It’s something we need to take responsibility for. We can’t hope for a technological deus ex machina to bail us out. As Tim Bass recently noted on his Cyberspace Event Processing Blog:

The big “AI” processing “pie in the sky” plan for cyber defense we all read about is not going to work “as advertised” because we cannot program machines to solve problems that we cannot solve ourselves. There is no substitute for the advancement and development of the human mind to solve complex problems. Delegating the task of “thinking” to machines is doomed to fail, and fail “big time”. It seems like humanity has, in a manner of speaking, “given up” on humans developing the intelligence to manage and defend cyberspace, so they have decided to turn it all over to machines.

Wrong approach!

The right approach, in my opinion, is to be intentional and active in learning. Consuming information should not be a matter of sitting back and shoveling it in, but one of filtering, testing, and appraising. How much time do you spend reading viewpoints you absolutely disagree with? How much time do you spend exploring information?

In 1645, as he was looking back at his long and successful career as a samurai, where a single loss often meant death, Miyamoto Musashi concluded that although rigorous sword practice was essential, it wasn’t enough. At the end of the first chapter of A Book of Five Rings, he also admonishes aspiring warriors to “Cultivate a wide variety of interests in the arts” and “Be knowledgable in a wide variety of occupations.”

Similarly, Boyd, who was was a keen student of Musashi, described his method as looking across a wide variety of fields — “domains” he called them — searching for underlying principles, “invariants.” He would then experiment with syntheses involving these principles until he evolved a solution to the problem he was working on. Because they involved bits and pieces from a variety of domains, he called these syntheses “snowmobiles” (skis, handlebar from a bicycle, etc.)

 

Perception is critical. We are made or unmade, less by our circumstances and more by our perception of them. Companies that have suffered disruptions have done so not because they were unable to respond, but because they either believed themselves invulnerable or believed themselves incapable. Likewise, as individuals, we have control over what information we expose ourselves to and how we manage that exposure.

Sense-making is a critical skill that requires active involvement. The passive get passed by.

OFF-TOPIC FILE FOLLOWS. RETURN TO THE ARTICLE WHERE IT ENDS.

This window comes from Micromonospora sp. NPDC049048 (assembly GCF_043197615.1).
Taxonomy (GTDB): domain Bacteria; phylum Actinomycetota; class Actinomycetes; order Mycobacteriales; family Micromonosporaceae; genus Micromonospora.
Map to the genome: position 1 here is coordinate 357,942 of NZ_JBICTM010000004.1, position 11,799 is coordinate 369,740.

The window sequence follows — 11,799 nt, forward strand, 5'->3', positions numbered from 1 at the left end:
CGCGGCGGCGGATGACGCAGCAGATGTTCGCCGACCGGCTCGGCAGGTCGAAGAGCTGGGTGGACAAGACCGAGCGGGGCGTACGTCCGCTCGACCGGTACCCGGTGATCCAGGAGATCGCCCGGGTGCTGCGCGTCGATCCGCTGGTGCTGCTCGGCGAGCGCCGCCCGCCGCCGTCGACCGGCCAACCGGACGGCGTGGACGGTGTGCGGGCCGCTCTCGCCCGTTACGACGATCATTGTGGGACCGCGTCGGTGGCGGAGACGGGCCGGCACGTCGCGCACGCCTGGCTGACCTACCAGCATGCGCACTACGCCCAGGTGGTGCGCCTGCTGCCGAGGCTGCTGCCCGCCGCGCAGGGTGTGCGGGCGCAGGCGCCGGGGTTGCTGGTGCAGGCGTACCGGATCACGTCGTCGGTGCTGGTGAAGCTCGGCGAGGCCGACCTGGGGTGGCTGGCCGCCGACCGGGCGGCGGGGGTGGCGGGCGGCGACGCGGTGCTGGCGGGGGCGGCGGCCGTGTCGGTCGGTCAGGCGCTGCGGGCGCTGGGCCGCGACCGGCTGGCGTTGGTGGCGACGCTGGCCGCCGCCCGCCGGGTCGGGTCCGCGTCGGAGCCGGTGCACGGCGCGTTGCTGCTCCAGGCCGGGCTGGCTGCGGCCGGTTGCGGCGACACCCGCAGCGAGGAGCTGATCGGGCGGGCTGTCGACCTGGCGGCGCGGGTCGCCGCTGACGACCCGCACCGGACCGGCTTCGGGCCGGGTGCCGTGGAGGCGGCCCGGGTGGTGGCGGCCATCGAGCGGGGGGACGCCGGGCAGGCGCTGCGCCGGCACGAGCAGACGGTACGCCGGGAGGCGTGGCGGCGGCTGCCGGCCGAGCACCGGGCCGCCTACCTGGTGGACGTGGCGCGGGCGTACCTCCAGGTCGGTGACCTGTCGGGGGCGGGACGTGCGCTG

[Painting of the battle of Garcia Hernandez by Adolf Northen, housed in the Landesmuseum Hannover. Photo by Michael Ritter via Wikimedia Commons]

The Seventy Million Dollar Question

Bandwagon

 

Just when I thought I was done posting for the week, they suck me back in.

Juicero started lighting up my Twitter feed a little while ago. For those, like me, who have no earthly idea what Juicero is, it’s a startup that makes an “Internet-connected kitchen appliance”:

Juicero’s flagship product is a $699 countertop device that cold presses juice out of “packs” of already prepped fruit and veggies. The packs — reminiscent of the cups and pouches used in single-cup coffee brewers from Keurig, Flavia or Nespresso — cost $4 to $10 each and are available through a Juicero subscription, but not in groceries.

Juicero just picked up $70 million in Series B funding. ‘Cause digital.

There is just one hitch – you don’t actually need the high-dollar hardware to make the juice:

But after the product hit the market, some investors were surprised to discover a much cheaper alternative: You can squeeze the Juicero bags with your bare hands. Two backers said the final device was bulkier than what was originally pitched and that they were puzzled to find that customers could achieve similar results without it. Bloomberg performed its own press test, pitting a Juicero machine against a reporter’s grip. The experiment found that squeezing the bag yields nearly the same amount of juice just as quickly—and in some cases, faster—than using the device.

Fortunately (ahem), Juicero only sells the bags, at anywhere from $5 to $8 apiece, to owners of the hardware. Performance between the device and non-standard hardware (your bare hands) is mixed:

In Bloomberg’s squeeze tests, hands did the job quicker, but the device was slightly more thorough. Reporters were able to wring 7.5 ounces of juice in a minute and a half. The machine yielded 8 ounces in about two minutes.